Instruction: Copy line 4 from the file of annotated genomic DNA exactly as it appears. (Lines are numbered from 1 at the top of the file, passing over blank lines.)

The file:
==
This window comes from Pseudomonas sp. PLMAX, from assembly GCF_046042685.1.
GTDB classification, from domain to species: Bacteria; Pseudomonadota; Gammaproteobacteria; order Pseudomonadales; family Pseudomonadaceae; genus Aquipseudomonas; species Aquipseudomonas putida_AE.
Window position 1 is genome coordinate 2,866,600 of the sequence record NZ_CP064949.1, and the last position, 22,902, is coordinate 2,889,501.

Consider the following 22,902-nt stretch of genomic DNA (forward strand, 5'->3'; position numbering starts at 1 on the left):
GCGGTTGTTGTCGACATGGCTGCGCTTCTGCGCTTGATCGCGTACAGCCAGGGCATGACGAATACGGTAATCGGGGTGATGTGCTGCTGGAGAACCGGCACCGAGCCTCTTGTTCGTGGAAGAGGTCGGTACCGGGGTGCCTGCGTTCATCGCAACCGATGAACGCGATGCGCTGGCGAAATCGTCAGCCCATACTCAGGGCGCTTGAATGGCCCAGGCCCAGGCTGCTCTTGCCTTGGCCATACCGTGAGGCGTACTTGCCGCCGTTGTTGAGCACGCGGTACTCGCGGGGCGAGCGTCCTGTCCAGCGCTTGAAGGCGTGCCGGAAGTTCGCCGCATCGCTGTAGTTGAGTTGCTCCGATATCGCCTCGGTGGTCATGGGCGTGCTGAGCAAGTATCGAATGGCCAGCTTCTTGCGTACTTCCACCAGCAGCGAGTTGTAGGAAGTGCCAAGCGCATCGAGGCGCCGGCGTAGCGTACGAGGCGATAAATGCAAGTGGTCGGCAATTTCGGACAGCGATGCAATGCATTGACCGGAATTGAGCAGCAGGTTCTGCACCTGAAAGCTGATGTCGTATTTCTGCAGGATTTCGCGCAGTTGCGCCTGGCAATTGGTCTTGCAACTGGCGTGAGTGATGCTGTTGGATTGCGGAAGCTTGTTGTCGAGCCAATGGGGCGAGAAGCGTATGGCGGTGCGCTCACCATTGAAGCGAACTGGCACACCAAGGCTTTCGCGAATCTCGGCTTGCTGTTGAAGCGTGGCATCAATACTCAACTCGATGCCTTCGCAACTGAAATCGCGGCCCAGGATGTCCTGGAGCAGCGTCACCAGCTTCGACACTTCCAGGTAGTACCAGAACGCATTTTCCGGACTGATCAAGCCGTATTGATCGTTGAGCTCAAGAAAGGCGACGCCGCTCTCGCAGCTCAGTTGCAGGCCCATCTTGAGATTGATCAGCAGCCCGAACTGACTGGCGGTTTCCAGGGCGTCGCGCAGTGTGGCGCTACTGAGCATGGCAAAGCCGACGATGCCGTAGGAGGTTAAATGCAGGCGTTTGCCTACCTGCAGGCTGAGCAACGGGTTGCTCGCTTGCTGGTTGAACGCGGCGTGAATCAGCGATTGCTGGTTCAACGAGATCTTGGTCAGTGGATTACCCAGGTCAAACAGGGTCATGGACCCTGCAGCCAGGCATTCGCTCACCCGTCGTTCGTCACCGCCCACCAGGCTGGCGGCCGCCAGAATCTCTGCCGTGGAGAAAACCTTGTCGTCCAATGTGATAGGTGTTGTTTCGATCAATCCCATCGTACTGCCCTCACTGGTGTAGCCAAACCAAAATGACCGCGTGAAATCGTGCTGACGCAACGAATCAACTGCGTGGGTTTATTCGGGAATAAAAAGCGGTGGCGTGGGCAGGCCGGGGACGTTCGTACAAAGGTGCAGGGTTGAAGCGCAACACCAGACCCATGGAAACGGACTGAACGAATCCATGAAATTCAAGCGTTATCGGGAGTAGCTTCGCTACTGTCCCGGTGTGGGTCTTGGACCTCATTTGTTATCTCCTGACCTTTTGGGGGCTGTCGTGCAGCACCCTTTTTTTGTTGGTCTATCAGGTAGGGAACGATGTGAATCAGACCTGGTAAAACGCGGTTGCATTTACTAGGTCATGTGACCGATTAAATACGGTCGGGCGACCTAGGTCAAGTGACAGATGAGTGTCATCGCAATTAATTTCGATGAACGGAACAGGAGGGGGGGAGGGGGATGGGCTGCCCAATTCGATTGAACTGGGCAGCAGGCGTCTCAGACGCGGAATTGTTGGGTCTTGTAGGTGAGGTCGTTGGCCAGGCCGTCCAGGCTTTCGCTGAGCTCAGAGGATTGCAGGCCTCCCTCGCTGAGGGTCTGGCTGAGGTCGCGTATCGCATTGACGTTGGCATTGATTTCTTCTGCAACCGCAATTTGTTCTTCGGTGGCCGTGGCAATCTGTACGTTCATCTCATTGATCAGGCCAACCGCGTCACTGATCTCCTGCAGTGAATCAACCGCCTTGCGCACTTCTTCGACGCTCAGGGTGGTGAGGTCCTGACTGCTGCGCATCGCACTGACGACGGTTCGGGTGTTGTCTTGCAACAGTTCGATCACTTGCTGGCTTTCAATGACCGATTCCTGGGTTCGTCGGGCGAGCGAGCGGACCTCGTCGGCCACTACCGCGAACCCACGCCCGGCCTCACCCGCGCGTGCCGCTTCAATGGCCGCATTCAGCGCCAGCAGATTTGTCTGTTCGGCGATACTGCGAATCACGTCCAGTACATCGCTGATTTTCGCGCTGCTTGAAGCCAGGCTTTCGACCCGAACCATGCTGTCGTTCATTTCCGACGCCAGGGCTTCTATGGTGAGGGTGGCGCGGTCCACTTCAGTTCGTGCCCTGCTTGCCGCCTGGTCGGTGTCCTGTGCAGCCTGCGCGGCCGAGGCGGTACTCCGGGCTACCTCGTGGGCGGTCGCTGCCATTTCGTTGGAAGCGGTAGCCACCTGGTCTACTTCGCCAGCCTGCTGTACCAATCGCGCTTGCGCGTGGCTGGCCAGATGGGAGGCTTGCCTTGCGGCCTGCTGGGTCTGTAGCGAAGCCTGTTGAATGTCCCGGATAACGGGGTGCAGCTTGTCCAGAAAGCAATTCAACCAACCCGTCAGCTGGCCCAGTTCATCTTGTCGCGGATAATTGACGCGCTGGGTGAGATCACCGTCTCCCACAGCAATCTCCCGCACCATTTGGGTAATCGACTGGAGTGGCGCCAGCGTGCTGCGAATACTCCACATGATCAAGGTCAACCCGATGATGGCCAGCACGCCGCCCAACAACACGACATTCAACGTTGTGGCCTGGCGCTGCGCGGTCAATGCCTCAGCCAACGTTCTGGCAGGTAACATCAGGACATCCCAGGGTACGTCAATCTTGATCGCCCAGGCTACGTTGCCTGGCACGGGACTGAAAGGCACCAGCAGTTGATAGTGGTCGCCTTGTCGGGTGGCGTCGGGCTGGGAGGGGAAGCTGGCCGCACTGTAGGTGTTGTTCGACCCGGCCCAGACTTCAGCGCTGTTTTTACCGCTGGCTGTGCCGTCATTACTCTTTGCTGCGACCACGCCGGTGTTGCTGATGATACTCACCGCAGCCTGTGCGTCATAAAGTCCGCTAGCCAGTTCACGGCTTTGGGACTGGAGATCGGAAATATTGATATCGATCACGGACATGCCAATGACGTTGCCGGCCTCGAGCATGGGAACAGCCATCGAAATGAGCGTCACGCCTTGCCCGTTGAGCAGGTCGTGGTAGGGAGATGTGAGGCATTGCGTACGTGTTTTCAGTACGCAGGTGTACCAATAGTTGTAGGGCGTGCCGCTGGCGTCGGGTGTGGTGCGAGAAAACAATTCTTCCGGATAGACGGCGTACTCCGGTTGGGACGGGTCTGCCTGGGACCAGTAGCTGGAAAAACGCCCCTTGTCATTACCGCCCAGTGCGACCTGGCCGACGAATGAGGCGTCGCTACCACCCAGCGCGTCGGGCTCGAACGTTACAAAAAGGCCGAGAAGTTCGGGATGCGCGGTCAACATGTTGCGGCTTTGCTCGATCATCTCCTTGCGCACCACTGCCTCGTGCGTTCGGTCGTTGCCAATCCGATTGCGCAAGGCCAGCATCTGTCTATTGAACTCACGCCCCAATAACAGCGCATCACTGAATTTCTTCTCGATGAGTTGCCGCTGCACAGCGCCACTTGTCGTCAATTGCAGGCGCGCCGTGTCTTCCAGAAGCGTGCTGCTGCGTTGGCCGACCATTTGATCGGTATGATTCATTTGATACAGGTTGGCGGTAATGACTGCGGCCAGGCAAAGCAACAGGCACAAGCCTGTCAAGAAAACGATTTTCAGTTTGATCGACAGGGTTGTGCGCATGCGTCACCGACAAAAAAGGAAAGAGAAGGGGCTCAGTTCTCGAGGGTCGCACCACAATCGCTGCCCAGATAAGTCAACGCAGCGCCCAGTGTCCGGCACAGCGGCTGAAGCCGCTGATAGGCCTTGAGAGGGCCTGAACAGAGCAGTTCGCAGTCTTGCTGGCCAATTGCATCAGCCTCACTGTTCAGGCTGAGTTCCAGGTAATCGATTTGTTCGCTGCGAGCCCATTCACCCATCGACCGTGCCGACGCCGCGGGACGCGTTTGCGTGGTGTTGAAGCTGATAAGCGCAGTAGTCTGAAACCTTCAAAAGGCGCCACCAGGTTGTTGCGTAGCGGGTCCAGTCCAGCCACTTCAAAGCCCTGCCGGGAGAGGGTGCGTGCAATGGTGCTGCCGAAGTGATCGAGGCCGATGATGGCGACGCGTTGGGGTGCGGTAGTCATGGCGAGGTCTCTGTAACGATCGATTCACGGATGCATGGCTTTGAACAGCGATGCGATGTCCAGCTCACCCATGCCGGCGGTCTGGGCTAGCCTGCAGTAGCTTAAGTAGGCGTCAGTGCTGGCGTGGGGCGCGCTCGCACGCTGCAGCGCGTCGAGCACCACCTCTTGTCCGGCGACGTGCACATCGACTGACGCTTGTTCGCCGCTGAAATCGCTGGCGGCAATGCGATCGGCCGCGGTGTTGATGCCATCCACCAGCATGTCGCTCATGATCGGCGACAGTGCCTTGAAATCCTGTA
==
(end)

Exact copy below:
Consider the following 22,902-nt stretch of genomic DNA (forward strand, 5'->3'; position numbering starts at 1 on the left):